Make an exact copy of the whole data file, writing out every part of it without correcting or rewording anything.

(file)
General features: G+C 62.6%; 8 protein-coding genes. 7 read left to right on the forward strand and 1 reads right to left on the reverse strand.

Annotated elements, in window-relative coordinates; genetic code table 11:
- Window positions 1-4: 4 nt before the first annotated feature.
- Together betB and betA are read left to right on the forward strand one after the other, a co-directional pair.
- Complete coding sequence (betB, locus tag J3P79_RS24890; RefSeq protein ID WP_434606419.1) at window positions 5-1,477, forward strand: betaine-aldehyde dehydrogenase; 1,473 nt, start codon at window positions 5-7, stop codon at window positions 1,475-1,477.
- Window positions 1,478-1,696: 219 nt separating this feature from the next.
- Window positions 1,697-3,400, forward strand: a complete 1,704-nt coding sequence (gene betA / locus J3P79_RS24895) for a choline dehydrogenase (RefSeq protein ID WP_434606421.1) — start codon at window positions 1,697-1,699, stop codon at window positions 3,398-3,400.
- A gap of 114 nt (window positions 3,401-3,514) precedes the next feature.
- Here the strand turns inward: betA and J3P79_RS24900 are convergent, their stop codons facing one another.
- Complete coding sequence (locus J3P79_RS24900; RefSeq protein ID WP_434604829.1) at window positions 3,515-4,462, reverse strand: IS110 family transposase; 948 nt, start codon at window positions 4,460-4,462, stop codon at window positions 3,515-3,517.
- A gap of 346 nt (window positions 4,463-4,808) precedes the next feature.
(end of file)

General features: G+C 62.6%; 8 protein-coding genes. 7 read left to right on the forward strand and 1 reads right to left on the reverse strand.

Annotated elements, in window-relative coordinates; genetic code table 11:
- Window positions 1-4: 4 nt before the first annotated feature.
- Together betB and betA are read left to right on the forward strand one after the other, a co-directional pair.
- Complete coding sequence (betB, locus tag J3P79_RS24890; RefSeq protein ID WP_434606419.1) at window positions 5-1,477, forward strand: betaine-aldehyde dehydrogenase; 1,473 nt, start codon at window positions 5-7, stop codon at window positions 1,475-1,477.
- Window positions 1,478-1,696: 219 nt separating this feature from the next.
- Window positions 1,697-3,400, forward strand: a complete 1,704-nt coding sequence (gene betA / locus J3P79_RS24895) for a choline dehydrogenase (RefSeq protein ID WP_434606421.1) — start codon at window positions 1,697-1,699, stop codon at window positions 3,398-3,400.
- A gap of 114 nt (window positions 3,401-3,514) precedes the next feature.
- Here the strand turns inward: betA and J3P79_RS24900 are convergent, their stop codons facing one another.
- Complete coding sequence (locus J3P79_RS24900; RefSeq protein ID WP_434604829.1) at window positions 3,515-4,462, reverse strand: IS110 family transposase; 948 nt, start codon at window positions 4,460-4,462, stop codon at window positions 3,515-3,517.
- A gap of 346 nt (window positions 4,463-4,808) precedes the next feature.